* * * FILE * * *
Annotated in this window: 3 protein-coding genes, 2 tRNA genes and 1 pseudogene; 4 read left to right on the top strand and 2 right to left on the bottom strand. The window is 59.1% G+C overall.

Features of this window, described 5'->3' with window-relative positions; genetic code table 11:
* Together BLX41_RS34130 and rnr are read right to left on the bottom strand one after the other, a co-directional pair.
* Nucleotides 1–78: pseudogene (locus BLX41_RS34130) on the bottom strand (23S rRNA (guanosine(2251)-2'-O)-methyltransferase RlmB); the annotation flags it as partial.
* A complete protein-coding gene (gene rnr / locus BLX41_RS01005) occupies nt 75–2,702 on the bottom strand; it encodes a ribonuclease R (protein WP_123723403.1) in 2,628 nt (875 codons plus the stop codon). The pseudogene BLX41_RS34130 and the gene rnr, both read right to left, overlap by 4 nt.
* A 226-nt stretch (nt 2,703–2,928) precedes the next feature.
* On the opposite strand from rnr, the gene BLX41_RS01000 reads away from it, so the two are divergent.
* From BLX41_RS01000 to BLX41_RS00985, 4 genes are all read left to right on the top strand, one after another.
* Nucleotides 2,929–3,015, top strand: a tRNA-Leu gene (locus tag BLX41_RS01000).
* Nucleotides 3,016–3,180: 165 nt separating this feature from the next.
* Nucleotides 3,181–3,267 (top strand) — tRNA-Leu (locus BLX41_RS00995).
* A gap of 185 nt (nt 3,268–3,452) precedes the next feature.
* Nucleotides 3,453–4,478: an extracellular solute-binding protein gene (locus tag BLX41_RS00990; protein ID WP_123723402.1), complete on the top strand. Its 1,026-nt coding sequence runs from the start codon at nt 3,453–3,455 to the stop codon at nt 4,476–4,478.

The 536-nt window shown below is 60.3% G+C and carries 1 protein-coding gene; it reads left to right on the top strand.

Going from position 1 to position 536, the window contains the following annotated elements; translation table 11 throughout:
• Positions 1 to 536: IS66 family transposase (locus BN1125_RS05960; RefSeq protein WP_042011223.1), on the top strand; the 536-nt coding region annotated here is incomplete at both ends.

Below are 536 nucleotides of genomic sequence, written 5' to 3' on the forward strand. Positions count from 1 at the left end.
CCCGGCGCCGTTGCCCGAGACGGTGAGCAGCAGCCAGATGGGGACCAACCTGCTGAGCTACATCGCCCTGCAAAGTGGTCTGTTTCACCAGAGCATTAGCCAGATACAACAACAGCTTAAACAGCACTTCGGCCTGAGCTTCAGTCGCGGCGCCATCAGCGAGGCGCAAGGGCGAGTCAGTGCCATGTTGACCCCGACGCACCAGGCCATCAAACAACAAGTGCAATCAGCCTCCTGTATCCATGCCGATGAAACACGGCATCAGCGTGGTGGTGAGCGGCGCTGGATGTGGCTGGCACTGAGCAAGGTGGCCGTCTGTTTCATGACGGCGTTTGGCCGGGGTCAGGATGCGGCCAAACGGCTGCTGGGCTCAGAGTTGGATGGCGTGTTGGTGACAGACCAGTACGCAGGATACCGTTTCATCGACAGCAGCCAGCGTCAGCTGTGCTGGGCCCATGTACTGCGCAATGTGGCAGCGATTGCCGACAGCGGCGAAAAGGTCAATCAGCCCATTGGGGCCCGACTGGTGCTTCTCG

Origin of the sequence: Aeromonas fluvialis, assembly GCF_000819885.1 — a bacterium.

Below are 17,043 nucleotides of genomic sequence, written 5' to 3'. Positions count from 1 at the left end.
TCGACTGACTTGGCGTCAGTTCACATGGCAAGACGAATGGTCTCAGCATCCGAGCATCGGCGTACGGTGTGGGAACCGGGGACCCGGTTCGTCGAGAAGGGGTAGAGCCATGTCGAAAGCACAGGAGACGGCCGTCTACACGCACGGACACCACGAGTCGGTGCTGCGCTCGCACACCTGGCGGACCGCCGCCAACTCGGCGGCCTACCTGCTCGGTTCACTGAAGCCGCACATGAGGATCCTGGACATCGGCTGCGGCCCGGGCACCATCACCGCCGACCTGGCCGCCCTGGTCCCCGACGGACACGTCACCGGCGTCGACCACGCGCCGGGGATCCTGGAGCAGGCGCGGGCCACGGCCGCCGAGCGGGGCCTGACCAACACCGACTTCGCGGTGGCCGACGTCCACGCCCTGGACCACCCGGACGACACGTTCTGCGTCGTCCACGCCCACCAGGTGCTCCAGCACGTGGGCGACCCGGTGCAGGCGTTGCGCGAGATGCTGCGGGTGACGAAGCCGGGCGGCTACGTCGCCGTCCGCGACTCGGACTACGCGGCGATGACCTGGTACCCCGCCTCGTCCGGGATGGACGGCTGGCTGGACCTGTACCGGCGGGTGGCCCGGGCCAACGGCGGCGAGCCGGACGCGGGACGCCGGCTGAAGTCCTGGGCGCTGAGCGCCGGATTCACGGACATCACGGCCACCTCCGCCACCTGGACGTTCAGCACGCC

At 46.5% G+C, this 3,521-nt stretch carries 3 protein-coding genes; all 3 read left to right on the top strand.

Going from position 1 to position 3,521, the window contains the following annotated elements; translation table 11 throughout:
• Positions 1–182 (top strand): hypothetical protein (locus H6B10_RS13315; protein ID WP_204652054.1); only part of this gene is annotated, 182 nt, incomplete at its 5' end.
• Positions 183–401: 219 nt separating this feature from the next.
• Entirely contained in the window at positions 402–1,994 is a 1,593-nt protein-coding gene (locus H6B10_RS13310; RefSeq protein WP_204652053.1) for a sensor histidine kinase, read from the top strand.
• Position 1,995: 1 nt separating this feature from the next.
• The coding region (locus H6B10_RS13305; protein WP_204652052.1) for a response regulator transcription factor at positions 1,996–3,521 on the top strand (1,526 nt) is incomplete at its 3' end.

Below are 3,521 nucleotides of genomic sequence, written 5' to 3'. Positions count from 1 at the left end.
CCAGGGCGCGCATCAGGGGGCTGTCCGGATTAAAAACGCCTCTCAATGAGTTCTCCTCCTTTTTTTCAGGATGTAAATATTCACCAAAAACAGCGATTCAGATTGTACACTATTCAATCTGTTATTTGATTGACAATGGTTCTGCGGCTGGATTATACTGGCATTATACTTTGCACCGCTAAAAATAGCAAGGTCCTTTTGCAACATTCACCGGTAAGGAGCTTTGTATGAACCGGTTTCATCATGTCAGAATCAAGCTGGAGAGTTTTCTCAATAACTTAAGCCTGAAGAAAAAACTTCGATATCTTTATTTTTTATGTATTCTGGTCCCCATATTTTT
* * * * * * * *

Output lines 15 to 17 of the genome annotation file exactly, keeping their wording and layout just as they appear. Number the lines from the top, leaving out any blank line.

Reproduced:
Going from position 1 to position 536, the window contains the following annotated elements; translation table 11 throughout:
• Positions 1 to 536: IS66 family transposase (locus BN1125_RS05960; RefSeq protein WP_042011223.1), on the top strand; the 536-nt coding region annotated here is incomplete at both ends.

Below are 536 nucleotides of genomic sequence, written 5' to 3' on the forward strand. Positions count from 1 at the left end.